And so I was back to square one.  No answers from anyone in authority on whether harassment was being used on the Central Park geese or not.  And no real explanations for the vanishing geese throughout the entire north end of the park -- including now, Mama and Papa geese, my very favorites and most well known.
Still, I elected not to write in this journal yesterday because there was so much I still did not know or have actual evidence or admittance to.
There was only one thing to do last night.
Return to Turtle Pond.
But, it was the same story as earlier in the day.
No geese and just a few ducks, including the mama mallard and her six still-surviving ducklings.
Having looked everywhere else for Mama and Papa goose without success, I decided to return to Harlem Meer.
The sun had just set when arriving at the Meer.  Though the lake appeared mostly empty of waterfowl, I could make out a few geese in the middle of the lake and a few more mallards than observed two nights ago.
Jillian and her four ducklings were swimming in the water, as were Brad and Angelina and most of the other mallards.
They appeared more normal and less stressed than Wednesday night.
The geese however, remained very wary and unmoving in the water.
Once it got dark, I moved to one of the embankments and tossed some seeds to a few of the mallards, as well as Brad and Angelina.
Only when doing this for about ten minutes, did the geese begin to move very cautiously in my direction.  When climbing on the embankment, the gander I presume to be "Bozo," gave a short, greeting honk to me, though his body language was cautious and tentative.
I counted a total of six geese, though one of them (probably the ever wary, Bonnie) did not approach and remained in the middle of the lake.
Her mate, Bozo meanwhile, was far more subdued than normal.  No antics, no hissing at my dogs and no bullying of the four other geese he came with. 
Nevertheless, Bozo  did seem to take on a leadership and "sentry" role.  -- Watching out while the others ate.  I am guessing the other four geese were much younger and perhaps might even be the goslings from Turtle Pond -- though if that was true, they were much more nervous and skittish than I am used to seeing them.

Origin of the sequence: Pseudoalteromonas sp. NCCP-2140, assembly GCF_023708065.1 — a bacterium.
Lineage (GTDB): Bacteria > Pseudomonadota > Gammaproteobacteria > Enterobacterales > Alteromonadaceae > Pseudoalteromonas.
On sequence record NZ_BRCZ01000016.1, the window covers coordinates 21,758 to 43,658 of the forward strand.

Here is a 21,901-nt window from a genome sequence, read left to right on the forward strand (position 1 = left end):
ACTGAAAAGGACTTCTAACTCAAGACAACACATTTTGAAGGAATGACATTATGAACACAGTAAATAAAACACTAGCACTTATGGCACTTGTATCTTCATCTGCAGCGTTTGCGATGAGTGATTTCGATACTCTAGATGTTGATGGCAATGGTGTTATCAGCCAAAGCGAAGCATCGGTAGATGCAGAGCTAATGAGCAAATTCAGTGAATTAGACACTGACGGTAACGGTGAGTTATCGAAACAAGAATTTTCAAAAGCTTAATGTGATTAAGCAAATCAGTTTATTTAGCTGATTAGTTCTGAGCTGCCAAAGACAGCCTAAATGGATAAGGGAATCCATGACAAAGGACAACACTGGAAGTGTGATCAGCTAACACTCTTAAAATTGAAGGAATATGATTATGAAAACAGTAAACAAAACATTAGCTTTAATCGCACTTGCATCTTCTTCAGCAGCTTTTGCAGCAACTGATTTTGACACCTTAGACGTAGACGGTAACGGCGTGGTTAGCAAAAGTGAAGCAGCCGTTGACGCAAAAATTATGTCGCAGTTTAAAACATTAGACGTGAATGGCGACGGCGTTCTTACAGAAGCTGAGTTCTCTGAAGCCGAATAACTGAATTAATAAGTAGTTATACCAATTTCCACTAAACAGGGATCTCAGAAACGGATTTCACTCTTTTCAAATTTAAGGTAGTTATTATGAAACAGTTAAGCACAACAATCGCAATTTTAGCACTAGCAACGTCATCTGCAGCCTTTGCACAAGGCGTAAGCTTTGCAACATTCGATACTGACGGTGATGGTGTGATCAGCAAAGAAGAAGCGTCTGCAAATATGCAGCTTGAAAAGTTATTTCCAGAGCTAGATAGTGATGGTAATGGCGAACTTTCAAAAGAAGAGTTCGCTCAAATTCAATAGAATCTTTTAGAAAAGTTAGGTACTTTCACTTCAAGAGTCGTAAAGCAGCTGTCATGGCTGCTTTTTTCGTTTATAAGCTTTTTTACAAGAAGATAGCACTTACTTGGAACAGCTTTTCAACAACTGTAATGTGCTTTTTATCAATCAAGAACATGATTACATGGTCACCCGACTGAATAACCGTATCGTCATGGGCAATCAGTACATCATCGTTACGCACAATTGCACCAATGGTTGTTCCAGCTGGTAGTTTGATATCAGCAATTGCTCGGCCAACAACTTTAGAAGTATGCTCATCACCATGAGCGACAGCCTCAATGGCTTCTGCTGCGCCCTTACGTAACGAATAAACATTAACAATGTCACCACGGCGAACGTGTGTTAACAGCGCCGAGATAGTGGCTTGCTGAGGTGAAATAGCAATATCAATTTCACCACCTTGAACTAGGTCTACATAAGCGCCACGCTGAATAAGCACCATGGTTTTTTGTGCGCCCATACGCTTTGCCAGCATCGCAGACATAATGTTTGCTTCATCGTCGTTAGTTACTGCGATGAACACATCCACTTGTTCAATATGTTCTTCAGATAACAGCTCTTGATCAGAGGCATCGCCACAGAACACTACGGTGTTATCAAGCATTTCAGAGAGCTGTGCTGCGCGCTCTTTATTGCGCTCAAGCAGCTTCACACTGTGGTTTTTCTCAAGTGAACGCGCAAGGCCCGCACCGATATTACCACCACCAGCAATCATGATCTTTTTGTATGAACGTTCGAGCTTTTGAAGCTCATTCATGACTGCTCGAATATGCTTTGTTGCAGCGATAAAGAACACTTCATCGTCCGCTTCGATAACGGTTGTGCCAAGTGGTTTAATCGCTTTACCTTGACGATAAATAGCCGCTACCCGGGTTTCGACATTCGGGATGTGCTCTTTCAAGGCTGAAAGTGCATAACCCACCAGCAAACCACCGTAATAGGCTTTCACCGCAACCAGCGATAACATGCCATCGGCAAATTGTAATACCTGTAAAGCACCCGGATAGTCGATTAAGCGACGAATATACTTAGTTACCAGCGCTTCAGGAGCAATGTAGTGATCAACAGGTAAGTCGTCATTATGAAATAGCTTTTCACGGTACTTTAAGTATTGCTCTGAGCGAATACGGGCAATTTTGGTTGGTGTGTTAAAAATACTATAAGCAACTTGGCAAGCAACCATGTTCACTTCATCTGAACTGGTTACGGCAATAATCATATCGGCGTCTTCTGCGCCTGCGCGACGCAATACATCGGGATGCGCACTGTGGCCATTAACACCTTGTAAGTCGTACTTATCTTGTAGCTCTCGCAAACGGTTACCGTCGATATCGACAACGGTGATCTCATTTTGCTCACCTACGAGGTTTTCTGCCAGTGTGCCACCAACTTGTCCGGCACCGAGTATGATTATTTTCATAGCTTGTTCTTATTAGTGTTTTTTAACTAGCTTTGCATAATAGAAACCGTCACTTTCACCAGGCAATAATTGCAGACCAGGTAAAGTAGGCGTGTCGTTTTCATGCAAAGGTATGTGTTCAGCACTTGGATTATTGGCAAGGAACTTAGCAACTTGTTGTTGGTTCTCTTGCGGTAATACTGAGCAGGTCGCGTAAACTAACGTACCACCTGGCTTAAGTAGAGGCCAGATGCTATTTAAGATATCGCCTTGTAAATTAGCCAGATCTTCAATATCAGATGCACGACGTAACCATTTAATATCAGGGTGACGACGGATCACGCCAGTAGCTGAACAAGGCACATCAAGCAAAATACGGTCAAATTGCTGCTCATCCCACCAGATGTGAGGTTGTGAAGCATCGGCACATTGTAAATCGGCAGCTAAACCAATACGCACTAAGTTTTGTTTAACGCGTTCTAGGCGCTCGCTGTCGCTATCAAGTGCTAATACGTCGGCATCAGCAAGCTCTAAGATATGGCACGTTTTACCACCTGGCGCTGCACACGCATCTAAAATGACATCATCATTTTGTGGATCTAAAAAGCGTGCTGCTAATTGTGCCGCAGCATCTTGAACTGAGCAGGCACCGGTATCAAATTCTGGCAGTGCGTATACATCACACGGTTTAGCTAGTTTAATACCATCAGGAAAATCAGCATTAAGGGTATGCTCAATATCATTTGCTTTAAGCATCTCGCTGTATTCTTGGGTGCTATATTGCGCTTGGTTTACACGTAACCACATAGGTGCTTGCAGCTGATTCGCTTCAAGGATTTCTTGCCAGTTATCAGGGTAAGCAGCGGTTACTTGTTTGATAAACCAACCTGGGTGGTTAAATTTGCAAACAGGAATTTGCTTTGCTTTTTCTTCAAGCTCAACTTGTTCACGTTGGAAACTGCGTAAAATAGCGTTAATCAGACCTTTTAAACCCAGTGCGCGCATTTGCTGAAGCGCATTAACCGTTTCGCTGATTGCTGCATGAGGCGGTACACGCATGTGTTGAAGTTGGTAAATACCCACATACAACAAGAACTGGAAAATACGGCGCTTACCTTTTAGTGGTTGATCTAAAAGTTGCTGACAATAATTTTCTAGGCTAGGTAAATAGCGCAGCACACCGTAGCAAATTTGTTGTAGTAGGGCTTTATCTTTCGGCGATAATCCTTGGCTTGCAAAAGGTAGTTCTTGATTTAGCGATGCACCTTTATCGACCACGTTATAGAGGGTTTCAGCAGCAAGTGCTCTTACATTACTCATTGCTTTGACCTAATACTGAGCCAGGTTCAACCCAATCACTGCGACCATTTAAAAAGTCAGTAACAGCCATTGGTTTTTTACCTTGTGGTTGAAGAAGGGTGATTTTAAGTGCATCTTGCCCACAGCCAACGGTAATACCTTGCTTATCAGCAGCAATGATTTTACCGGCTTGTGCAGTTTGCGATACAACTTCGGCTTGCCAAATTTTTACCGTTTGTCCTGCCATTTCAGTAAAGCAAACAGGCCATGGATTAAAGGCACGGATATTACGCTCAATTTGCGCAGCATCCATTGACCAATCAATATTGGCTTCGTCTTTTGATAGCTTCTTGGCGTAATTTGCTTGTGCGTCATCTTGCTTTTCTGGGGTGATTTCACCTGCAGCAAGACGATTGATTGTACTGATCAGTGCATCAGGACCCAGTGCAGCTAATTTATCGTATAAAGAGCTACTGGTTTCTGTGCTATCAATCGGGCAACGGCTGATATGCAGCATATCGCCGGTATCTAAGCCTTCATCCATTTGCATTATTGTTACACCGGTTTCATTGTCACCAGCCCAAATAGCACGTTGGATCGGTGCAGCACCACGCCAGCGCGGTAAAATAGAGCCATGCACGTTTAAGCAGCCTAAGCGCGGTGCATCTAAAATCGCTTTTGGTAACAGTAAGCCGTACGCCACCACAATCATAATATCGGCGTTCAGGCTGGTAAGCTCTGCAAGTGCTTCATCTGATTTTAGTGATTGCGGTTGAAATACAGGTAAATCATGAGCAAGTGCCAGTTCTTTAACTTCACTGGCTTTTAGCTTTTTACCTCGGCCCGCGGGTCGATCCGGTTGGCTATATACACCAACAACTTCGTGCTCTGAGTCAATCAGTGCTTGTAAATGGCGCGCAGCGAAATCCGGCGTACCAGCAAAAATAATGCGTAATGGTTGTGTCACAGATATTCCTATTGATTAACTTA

I did not see at all, Mama and Papa goose from Turtle Pond.
Finally, Bozo gave a honk signaling to the younger geese. And with Bozo in the lead, they all left the embankment and returned to the center of the lake.
I then gathered up my two dogs and we started to make our way home, saying a goodnight to the then chatty mallards who, for all intensive purposes, appeared pretty close to normal. 
A few were even chasing each other once again.
By the time we arrived home, both my dogs and I were knocked out having put in more than 4 miles in the park yesterday.
But, still I had no answers to all the bizarre happenings of this week.
Meanwhile, the goose family at Prospect Park has seemingly vanished this week, along Mama and Papa goose from Turtle Pond.  Though people have been looking for them, no one has been able to find the parent geese and their three surviving goslings.
Or, maybe it is only one surviving gosling now.
One Prospect Park observer just photographed yesterday, two parent geese and one gosling at the Prospect Park lake.
6,5,4,3,2, 1.
It is the season of the witch.  -- PCA